WASHINGTON (AP) " Excerpts from opinions written by Supreme Court nominee Neil Gorsuch, a judge on the 10th U.S. Circuit Court of Appeals in Denver:
Addressing a long-running boundary dispute involving the Ute Indian Tribe of the Uintah and Ouray Reservations in Utah, August 2016:.
"We're beginning to think we have an inkling of Sisyphus's fate. Courts of law exist to resolve disputes so that both sides might move on with their lives. Yet here we are, forty years in, issuing our seventh opinion in the Ute line and still addressing the same arguments we have addressed so many times before."
Ruling against a federal prison inmate in Colorado, Jerry Lee Bustos, who sued A&E Television Networks for defamation, July 2011:
"Can you win damages in a defamation suit for being called a member of the Aryan Brotherhood prison gang on cable television when, as it happens, you have merely conspired with the Brotherhood in a criminal enterprise? The answer is no. While the statement may cause you a world of trouble, while it may not be precisely true, it is substantially true.
And that is enough to call an end to this litigation as a matter of law."
Dissenting from a ruling ordering a trucking company to rehire a fired driver, August 2016:
"A trucker was stranded on the side of the road, late at night, in cold weather, and his trailer brakes were stuck. He called his company for help and someone there gave him two options. He could drag the trailer carrying the company's goods to its destination (an illegal and maybe sarcastically offered option). Or he could sit and wait for help to arrive (a legal if unpleasant option). The trucker chose None of the Above, deciding instead to unhook the trailer and drive his truck to a gas station. In response, his employer, TransAm, fired him for disobeying orders and abandoning its trailer and goods."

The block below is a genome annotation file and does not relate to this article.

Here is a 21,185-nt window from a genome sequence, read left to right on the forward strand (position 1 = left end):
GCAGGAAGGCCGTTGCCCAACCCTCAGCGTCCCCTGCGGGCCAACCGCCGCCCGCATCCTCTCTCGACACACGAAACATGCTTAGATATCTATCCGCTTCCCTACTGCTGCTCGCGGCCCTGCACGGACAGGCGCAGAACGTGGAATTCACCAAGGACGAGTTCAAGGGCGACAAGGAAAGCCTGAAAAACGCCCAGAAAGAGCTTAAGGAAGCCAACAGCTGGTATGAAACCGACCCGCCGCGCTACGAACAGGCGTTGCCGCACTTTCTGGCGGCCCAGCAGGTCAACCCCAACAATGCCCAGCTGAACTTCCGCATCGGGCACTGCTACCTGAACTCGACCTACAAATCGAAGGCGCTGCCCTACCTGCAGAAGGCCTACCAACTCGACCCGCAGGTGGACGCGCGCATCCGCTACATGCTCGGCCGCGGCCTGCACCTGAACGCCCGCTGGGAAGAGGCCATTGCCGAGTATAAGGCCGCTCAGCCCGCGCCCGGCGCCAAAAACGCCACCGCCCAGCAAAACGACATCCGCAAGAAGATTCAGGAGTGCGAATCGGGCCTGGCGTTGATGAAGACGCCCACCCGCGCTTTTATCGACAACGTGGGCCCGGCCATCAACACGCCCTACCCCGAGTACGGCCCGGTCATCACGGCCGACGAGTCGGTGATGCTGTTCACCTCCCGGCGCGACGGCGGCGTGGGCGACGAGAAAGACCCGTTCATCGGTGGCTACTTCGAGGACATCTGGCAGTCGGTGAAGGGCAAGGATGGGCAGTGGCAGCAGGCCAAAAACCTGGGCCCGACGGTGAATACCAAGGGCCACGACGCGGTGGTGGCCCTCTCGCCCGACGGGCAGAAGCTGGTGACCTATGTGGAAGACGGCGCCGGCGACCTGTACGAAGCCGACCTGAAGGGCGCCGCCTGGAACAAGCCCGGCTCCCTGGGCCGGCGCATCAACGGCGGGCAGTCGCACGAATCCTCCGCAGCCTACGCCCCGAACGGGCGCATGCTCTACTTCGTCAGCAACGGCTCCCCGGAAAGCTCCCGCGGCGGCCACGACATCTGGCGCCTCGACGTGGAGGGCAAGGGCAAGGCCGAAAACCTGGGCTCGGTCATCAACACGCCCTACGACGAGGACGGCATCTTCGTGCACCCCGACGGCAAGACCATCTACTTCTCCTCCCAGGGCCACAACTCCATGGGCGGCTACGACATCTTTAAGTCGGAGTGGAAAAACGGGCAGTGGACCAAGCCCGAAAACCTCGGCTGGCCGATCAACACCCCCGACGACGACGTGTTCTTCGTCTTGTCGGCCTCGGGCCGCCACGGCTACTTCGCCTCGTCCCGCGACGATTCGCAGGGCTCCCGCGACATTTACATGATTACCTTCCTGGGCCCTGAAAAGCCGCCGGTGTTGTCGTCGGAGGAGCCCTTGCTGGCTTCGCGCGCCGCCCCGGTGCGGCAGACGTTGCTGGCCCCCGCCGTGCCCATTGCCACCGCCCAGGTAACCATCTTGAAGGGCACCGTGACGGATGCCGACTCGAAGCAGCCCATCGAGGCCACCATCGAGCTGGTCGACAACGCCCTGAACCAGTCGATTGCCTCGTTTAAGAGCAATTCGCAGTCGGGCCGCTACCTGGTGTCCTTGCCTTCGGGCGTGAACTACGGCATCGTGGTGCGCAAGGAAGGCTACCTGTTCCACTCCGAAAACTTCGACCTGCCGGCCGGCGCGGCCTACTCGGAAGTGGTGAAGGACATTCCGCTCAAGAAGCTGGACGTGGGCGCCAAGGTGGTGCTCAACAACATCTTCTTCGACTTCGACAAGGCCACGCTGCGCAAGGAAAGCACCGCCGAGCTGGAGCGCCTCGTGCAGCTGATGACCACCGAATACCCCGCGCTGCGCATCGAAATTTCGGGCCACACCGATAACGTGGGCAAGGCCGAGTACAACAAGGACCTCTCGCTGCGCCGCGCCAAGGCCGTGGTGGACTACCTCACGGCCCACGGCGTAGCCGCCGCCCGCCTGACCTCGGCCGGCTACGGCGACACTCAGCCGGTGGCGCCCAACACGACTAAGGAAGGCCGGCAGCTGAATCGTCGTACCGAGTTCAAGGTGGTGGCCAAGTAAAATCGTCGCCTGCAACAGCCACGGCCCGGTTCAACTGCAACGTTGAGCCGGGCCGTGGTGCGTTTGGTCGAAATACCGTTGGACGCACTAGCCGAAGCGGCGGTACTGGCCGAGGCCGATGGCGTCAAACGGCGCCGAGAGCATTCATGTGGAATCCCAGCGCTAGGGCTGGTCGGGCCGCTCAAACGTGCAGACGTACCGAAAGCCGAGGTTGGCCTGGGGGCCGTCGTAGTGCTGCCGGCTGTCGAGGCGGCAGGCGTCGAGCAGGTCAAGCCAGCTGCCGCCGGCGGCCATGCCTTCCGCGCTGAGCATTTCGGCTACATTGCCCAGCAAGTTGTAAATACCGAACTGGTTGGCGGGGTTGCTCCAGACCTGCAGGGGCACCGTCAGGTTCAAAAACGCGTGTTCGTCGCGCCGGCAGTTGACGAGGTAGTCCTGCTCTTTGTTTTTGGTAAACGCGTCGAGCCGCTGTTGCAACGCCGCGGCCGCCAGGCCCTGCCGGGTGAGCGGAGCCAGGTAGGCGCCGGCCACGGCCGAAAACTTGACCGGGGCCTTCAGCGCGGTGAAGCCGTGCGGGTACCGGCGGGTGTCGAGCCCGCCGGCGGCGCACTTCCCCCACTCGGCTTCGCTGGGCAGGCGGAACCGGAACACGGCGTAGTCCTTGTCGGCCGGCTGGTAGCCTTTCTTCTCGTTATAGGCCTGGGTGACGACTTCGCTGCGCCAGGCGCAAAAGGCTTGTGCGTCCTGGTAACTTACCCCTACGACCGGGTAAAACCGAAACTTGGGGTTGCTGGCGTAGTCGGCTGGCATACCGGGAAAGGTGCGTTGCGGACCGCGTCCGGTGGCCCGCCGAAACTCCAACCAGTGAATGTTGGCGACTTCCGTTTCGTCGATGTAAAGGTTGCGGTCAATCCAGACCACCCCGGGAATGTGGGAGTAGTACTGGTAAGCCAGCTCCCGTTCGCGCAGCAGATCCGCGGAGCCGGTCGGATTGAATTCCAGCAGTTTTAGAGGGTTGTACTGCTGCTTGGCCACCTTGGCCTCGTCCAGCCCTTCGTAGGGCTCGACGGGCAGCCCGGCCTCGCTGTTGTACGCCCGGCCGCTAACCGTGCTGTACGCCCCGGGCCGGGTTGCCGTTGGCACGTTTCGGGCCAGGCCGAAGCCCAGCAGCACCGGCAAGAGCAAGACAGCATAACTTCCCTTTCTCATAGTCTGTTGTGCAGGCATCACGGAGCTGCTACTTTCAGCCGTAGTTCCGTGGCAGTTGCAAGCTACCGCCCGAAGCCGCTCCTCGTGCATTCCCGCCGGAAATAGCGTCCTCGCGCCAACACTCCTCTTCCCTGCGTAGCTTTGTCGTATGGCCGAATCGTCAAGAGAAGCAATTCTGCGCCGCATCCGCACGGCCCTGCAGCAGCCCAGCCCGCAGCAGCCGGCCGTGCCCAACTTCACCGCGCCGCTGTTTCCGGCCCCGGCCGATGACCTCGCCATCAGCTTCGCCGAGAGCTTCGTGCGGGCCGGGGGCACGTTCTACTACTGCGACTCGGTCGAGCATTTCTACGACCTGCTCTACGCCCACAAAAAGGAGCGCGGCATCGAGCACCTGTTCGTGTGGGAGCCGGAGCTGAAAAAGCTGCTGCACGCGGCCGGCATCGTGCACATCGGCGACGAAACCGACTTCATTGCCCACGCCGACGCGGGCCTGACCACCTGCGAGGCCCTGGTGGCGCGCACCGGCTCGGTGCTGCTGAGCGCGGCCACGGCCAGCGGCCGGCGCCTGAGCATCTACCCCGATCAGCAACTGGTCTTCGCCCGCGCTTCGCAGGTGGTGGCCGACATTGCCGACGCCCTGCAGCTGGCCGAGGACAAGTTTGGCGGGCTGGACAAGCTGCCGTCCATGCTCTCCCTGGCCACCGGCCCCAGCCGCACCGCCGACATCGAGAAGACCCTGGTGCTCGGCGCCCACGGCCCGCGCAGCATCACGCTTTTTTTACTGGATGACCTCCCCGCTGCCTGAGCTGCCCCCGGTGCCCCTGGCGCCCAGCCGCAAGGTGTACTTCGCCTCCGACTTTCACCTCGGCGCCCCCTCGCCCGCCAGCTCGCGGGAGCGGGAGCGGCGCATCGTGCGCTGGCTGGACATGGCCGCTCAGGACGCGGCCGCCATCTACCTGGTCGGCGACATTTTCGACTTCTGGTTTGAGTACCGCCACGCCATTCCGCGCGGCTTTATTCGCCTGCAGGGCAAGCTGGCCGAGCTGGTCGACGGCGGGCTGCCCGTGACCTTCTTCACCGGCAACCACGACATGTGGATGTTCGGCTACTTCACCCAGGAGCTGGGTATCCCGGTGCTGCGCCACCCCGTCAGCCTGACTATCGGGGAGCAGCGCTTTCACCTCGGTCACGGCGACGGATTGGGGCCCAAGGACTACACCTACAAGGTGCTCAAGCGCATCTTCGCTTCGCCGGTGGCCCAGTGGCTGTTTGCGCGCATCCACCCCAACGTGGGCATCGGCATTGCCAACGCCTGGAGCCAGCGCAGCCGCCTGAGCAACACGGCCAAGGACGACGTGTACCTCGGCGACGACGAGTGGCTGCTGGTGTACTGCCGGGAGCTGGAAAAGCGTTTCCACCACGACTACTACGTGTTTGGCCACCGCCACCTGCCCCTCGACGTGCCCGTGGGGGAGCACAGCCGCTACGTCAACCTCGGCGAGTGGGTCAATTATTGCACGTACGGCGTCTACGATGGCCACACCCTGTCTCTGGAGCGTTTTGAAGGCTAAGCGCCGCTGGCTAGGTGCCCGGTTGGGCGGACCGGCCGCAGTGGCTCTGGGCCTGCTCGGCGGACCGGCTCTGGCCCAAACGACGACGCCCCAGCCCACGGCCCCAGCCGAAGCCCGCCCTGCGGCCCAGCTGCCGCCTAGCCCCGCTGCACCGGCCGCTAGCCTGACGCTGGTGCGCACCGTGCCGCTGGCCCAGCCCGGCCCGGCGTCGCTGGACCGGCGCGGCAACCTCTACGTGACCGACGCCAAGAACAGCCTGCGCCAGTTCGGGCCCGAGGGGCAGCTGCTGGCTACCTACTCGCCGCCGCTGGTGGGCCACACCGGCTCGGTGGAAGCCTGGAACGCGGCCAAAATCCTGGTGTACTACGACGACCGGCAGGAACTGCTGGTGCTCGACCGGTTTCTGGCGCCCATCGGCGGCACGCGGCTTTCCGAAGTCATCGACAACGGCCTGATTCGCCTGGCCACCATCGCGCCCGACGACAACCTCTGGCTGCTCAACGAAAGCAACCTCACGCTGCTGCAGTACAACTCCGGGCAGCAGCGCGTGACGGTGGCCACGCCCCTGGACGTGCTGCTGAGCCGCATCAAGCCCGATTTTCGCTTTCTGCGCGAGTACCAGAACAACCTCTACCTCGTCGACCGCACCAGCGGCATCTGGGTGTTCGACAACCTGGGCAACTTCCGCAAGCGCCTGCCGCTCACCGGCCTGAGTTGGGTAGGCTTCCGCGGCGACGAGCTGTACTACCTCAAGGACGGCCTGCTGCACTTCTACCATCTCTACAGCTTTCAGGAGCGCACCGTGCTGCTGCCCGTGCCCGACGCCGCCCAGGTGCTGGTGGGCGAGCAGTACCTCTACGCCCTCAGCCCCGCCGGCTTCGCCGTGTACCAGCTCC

Returning to a lower court a dispute between two insurance companies over a worker injured on the job, May 2012:
"Haunted houses may be full of ghosts, goblins, and guillotines, but it's their more prosaic features that pose the real danger. Tyler Hodges found that out when an evening shift working the ticket booth ended with him plummeting down an elevator shaft. But as these things go, this case no longer involves Mr. Hodges. Years ago he recovered from his injuries, received a settlement, and moved on. This lingering specter of a lawsuit concerns only two insurance companies and who must foot the bill. And at the end of it all, we find, there is no escape for either of them."
Disagreeing with colleagues, who dismissed a mother's lawsuit claiming her son had been subjected to false arrest and excessive force stemming from incidents at an Albuquerque middle school, July 2016:
"If a seventh grader starts trading fake burps for laughs in gym class, what's a teacher to do? Order extra laps? Detention? A trip to the principal's office? Maybe. But then again, maybe that's too old school. Maybe today you call a police officer. And maybe today the officer decides that, instead of just escorting the now compliant thirteen year old to the principal's office, an arrest would be a better idea. So out come the handcuffs and off goes the child to juvenile detention. My colleagues suggest the law permits exactly this option and they offer ninety-four pages explaining why they think that's so. Respectfully, I remain unpersuaded."
Invoking the Dickens character Mr. Bumble from Oliver Twist, in the same case:
"Often enough the law can be 'a ass - a idiot,' ... and there is little we judges can do about it, for it is (or should be) emphatically our job to apply, not rewrite, the law enacted by the people's representatives. Indeed, a judge who likes every result he reaches is very likely a bad judge, reaching for results he prefers rather than those the law compels. So it is I admire my colleagues today, for no doubt they reach a result they dislike but believe the law demands - and in that I see the best of our profession and much to admire. It's only that, in this particular case, I don't believe the law happens to be quite as much of a ass as they do."
This story has been automatically published from the Associated Press wire which uses US spellings